In recent months both Cisco and Juniper have been talking about Puppet. In February, Juniper announced an early adopter release of Puppet for Junos OS. At the Network Field Day event, Cisco demonstrated onePK + Puppet. When I hear Puppet, I think sys admin not network operator. Why then the growing buzz around Puppet and networking? If you don’t know, Puppet is one of many configuration programming languages; Chef is another, popular with sys admins for configuring Unix and Windows-based server platforms.

Tools like this have become the defacto workhorse in the datacenter for provisioning, configuration management, and orchestration of VMs. From what I understand, since Puppet is a declarative programming language it encapsulates a larger construct that obfuscates the underlying complexity of programming and gives it a Jean Luc Picard-like power to point & click to “make it so”. This helps lead to more automated deployment processes in the datacenter.

The NOC, in sharp contrast, has remained stubbornly resistant to automation and EMA has research data that supports this phenomenon. One of the major sticking points has been and continues to be change & configuration management of network devices. The process is largely manual, making it slow, inefficient, and subject to errors. This is particularly bothersome for sysadmins, when they make a request to network operations as part of a deployment scenario, say for a new VLAN. The networking component has quickly become the long pole in the tent.

Configuration management and new resource allocation have been a thorn in the network administrator’s side forever. There was a brief flurry of activity around what is commonly referred to as NCCM (Network Change and Configuration Management) tools, but the market evaporated after a series of acquisition by large system vendors.  That market struggled to find footing and only the most progressive networking departments appeared to embrace the technology. However, the glaring disconnect between the automated datacenter provisioning, configuring and allocation process and the manual networking one is becoming more problematic. So it is no small wonder that datacenter sysadmins are attracted to the promise of overlay network solutions and the allocation nirvana it hypes.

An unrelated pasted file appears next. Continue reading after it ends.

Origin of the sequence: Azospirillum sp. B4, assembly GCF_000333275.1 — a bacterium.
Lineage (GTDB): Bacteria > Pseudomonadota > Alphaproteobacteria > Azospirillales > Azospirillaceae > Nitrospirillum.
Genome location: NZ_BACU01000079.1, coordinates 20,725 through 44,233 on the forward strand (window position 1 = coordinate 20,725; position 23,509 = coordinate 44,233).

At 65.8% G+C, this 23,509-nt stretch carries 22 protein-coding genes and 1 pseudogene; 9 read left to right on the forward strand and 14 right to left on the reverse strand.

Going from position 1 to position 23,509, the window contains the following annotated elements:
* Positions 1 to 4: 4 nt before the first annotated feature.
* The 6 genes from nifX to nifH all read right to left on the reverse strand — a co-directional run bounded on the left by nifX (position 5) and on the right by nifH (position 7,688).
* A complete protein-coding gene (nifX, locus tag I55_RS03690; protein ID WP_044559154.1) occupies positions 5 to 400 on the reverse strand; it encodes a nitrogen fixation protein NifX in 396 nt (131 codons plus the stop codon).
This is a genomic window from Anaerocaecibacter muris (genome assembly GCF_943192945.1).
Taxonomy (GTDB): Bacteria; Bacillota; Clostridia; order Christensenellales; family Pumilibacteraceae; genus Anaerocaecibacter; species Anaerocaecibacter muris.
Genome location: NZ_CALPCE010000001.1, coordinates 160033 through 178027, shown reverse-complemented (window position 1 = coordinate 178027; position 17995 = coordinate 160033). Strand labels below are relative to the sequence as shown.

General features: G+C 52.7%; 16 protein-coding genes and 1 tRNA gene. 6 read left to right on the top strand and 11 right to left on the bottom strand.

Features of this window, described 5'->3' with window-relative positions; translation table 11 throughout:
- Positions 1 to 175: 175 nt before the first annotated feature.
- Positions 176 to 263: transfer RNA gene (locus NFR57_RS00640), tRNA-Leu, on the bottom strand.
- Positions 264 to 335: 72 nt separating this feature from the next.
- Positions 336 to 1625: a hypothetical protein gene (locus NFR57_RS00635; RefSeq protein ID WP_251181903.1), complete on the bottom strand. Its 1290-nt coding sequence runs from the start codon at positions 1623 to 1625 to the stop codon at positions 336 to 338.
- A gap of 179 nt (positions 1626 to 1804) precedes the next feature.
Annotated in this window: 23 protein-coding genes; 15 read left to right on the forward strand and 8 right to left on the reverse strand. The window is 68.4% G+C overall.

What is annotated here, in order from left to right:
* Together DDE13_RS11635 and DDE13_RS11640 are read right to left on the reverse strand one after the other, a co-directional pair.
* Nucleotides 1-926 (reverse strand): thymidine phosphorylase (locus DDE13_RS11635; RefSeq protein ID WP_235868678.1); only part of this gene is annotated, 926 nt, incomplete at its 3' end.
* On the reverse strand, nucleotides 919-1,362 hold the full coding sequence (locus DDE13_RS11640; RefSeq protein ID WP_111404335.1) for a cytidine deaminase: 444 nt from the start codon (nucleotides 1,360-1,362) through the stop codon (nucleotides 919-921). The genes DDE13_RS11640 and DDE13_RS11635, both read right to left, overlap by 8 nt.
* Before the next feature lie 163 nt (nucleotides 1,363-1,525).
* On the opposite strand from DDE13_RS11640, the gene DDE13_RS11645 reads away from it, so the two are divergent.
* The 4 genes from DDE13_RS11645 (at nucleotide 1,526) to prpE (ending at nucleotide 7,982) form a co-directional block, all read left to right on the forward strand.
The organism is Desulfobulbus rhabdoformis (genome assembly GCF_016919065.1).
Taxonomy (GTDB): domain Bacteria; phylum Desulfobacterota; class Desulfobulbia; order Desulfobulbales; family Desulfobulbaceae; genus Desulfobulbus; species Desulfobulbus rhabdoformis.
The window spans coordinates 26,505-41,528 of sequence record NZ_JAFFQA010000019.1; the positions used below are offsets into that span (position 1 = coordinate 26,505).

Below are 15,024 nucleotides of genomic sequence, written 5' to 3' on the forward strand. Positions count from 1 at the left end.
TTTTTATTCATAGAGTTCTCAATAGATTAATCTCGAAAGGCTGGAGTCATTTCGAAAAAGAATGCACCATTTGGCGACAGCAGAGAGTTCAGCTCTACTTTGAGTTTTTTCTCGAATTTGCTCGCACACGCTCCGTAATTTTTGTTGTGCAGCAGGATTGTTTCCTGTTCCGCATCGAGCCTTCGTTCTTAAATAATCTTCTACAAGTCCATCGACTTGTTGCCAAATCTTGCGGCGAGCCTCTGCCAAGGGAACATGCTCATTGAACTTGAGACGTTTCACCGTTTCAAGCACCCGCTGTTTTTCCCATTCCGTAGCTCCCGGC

Could it be Puppet to the Rescue?

Could this be the one language to rule them all?  The Puppet language has been designed not only to configure servers, but networking and storage as well. Puppet Labs began incorporating the ability to configure networking devices into its product release around this time last year.  In the initial release, support was limited to Cisco devices, however a subsequent blog post here indicates that F5 devices can also be managed using Puppet, through modules that advantage of the iControl API. In January, Puppet Labs introduced a new module for managing NetApp storage devices.

The Juniper Puppet for Junos OS is actually still in early adopter release, and is composed of two software components:

  • A native Puppet agent and libraries, which are installed on Junos OS devices. This is distributed as a Junos OS package.
  • The netdev Puppet module is a vendor-neutral network abstraction framework developed by Juniper Networks and contributed freely to the DevOps community. The module provides new resource types for basic network abstractions such as VLANs.

The Junos OS devices appear as just another “node” in the Puppet managed infrastructure.

We don’t know yet how network administrators will feel about running Puppet agents on networking equipment, which would give sysadmins the freedom to allocate resources at their whim. However, we cannot ignore the roadblock that network processes are creating in the datacenter and DevOps. It might be time for network administrators to at least become familiar with Puppet, so that they can understand how it works and interacts with networking equipment. Puppet on networking devices is still in the early stages, but I believe its full potential has not yet been realized. It may turn out to be the point at which true convergence can begin. If nothing else, it seems like it might be a good starting point.

The road to true network virtualization is going to be long and arduous. But perhaps some of the first steps are about solving some basic sticking points, so that we can begin to move the conversation forward, rather than having networking be the boat anchor that holds back the rest of IT and the organizations they support.

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